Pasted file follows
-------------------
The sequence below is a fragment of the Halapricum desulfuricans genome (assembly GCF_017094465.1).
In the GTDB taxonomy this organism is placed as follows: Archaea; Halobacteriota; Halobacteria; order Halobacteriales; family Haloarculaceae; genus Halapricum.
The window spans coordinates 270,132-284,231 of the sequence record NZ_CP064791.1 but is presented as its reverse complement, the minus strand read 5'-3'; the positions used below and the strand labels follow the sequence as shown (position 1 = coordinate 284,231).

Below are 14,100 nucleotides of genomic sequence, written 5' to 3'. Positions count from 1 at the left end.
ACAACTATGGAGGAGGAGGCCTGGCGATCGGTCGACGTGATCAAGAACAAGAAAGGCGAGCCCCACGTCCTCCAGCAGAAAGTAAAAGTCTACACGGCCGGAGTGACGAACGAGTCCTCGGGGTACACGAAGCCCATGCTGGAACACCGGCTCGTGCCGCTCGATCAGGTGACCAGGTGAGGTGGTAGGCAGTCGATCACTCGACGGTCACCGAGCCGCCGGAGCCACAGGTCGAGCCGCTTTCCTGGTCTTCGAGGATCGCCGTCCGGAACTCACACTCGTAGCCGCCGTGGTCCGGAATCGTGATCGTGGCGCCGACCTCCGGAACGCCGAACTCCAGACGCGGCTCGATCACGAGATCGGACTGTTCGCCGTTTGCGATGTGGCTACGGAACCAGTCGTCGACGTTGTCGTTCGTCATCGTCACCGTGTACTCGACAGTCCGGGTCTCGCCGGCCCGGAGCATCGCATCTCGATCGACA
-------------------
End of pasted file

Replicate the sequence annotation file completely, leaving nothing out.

The sequence below is a fragment of the Halapricum desulfuricans genome (assembly GCF_017094465.1).
In the GTDB taxonomy this organism is placed as follows: Archaea; Halobacteriota; Halobacteria; order Halobacteriales; family Haloarculaceae; genus Halapricum.
The window spans coordinates 270,132-284,231 of the sequence record NZ_CP064791.1 but is presented as its reverse complement, the minus strand read 5'-3'; the positions used below and the strand labels follow the sequence as shown (position 1 = coordinate 284,231).

Below are 14,100 nucleotides of genomic sequence, written 5' to 3'. Positions count from 1 at the left end.
ACAACTATGGAGGAGGAGGCCTGGCGATCGGTCGACGTGATCAAGAACAAGAAAGGCGAGCCCCACGTCCTCCAGCAGAAAGTAAAAGTCTACACGGCCGGAGTGACGAACGAGTCCTCGGGGTACACGAAGCCCATGCTGGAACACCGGCTCGTGCCGCTCGATCAGGTGACCAGGTGAGGTGGTAGGCAGTCGATCACTCGACGGTCACCGAGCCGCCGGAGCCACAGGTCGAGCCGCTTTCCTGGTCTTCGAGGATCGCCGTCCGGAACTCACACTCGTAGCCGCCGTGGTCCGGAATCGTGATCGTGGCGCCGACCTCCGGAACGCCGAACTCCAGACGCGGCTCGATCACGAGATCGGACTGTTCGCCGTTTGCGATGTGGCTACGGAACCAGTCGTCGACGTTGTCGTTCGTCATCGTCACCGTGTACTCGACAGTCCGGGTCTCGCCGGCCCGGAGCATCGCATCTCGATCGACA